Benchmarking mental health services

2 November 2016
By Andy Bell

For five years, the NHS Benchmarking Network has been collecting data about mental health services in the UK. This week it published its report on adult mental health care for 2016. Based on data provided to it by every mental health trust in England and Wales, it paints a picture of a set of services that continue to work under high pressure every day.

For the first time since its mental health survey began, the Network this year reports a rise in the number of hospital beds for adults, which increased from a median of 19 per 100,000 people last year to just under 20 in 2016. This follows a 15% fall in the previous four years, and it is mirrored by a rise in the number of admissions this year and in the amount of time people stay in hospital (at an average of 33 days). As a result, average bed occupancy is now also slightly higher than last year, at 94%; a figure that rises to 102% if people on leave but still officially occupying beds are included, compared with a recommended ‘safe’ level of 85%.

The Network’s report goes on to find that lengths of stay are also rising in other types of psychiatric bed: in medium secure units it is now 620 days and bed occupancy there is at 94%. All in all, it is apparent from the report that more people with mental health conditions are being admitted to hospital than last year and they are staying for longer. And worryingly, the number of people detained under the Mental Health Act also rose once again, this year by 7%.

Beyond hospital, the report also looks at levels of activity in community services, where most people using mental health services get most of their support the majority (and sometimes all) of the time. Here, the report points over time to evidence of an overall reduction in both the number of people of working age they are supporting and the amount of contact they have. There are, of course, big variations between local areas and between different types of service: for example crisis resolution team activity fell by 4% compared with last year while early intervention team caseloads rose by 10% following the introduction of new access and waiting standards.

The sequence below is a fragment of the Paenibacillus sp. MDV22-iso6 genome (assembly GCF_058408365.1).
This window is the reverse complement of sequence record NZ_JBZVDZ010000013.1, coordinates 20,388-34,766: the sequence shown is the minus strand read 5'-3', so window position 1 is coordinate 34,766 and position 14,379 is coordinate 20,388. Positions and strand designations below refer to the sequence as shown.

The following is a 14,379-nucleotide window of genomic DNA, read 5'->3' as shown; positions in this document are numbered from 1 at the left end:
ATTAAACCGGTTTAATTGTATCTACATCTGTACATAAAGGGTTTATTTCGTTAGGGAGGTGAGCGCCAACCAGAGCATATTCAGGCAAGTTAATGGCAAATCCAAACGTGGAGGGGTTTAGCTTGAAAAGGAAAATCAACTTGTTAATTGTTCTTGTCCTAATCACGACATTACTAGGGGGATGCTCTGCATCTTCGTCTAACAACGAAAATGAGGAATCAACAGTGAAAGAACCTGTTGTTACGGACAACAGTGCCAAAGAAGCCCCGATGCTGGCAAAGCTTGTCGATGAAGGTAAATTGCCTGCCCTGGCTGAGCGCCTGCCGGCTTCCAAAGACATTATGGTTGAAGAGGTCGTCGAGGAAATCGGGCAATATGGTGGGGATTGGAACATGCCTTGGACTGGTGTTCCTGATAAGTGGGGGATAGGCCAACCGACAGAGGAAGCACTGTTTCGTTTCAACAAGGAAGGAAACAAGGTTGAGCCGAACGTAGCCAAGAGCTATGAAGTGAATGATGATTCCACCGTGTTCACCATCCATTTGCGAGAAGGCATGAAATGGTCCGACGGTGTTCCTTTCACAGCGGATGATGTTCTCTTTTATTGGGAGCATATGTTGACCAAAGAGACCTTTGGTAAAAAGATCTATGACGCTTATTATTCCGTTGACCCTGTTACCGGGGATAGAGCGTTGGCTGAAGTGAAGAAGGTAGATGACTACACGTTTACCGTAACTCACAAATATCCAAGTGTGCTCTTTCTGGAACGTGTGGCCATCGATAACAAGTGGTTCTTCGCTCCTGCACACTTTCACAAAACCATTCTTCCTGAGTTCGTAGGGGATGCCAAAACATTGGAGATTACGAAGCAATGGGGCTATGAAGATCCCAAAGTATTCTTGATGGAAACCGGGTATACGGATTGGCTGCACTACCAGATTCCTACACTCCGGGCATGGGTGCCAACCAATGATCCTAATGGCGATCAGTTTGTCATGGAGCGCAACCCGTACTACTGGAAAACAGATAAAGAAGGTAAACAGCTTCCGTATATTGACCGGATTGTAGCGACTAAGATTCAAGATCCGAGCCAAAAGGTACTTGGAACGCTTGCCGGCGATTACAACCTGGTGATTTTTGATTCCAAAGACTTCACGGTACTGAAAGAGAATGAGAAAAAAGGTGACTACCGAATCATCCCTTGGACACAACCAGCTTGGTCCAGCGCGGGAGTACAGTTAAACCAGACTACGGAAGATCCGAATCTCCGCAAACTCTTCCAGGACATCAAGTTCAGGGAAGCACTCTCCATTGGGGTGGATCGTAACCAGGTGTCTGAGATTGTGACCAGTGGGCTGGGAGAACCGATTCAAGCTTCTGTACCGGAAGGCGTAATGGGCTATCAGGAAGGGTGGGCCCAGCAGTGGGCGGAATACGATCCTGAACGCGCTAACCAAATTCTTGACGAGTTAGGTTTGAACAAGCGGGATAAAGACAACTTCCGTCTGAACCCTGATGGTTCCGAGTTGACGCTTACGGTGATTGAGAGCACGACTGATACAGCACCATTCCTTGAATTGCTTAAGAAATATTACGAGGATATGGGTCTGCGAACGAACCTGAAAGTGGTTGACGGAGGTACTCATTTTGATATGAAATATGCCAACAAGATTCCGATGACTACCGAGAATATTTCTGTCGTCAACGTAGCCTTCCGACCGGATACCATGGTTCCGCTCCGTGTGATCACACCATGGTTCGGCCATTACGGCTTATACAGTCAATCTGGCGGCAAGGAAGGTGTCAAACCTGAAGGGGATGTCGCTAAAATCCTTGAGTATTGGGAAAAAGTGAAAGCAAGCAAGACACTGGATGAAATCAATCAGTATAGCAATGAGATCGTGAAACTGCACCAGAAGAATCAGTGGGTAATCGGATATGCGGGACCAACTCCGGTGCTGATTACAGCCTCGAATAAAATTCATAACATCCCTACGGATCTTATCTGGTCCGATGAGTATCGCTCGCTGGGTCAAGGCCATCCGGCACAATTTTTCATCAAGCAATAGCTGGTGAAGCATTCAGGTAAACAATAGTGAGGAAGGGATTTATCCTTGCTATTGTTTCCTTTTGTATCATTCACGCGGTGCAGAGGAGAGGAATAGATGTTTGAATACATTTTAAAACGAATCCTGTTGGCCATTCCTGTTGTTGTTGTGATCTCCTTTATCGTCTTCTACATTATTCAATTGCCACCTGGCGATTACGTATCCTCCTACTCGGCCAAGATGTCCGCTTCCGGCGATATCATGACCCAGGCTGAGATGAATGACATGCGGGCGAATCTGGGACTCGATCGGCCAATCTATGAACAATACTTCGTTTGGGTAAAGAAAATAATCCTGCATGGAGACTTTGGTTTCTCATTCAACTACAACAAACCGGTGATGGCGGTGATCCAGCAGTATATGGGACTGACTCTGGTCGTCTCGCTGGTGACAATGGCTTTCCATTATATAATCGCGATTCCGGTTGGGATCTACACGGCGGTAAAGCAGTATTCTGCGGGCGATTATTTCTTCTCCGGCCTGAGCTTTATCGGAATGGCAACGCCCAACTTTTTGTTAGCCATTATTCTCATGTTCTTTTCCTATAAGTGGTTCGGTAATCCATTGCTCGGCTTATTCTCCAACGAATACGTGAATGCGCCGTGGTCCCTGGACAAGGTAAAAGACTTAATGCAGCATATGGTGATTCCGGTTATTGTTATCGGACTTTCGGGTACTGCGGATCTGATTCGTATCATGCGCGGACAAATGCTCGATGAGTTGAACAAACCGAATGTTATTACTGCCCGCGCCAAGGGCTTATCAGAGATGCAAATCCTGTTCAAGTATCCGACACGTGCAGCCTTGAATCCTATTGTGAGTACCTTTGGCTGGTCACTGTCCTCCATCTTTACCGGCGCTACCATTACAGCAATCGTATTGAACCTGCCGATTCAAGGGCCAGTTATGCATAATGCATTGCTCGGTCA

The report also shows a significant increase in liaison psychiatry services in general hospitals, where activity rose by 69% between 2014 and 2016. This is a result both of growing evidence of the health and financial benefits of liaison psychiatry and a major national focus on these services.

The Benchmarking Network’s findings for 2016 can be seen in the context of other evidence about the pressures currently facing mental health services. Evidence collected by The King’s Fund and others has shown that in many areas, mental health services in England have not kept pace with the rest of the NHS in terms of CCG investment, and there are wide variations in both funding for mental health support and the performance of local services.

The Network’s findings also provide a stark warning about the challenges the NHS and its partners face in delivering the promises of the Mental Health Five Year Forward View. While there is welcome growth in Early Intervention in Psychosis services and liaison psychiatry, reductions in crisis resolution and other community mental health services could hold back progress in improving the support people get outside hospital, particularly when they need help most urgently.

Today’s report shines a light on the position of mental health services today. If we are to make progress in improving access to support that meets people’s needs and wishes, the picture will need to change significantly over the next five years.

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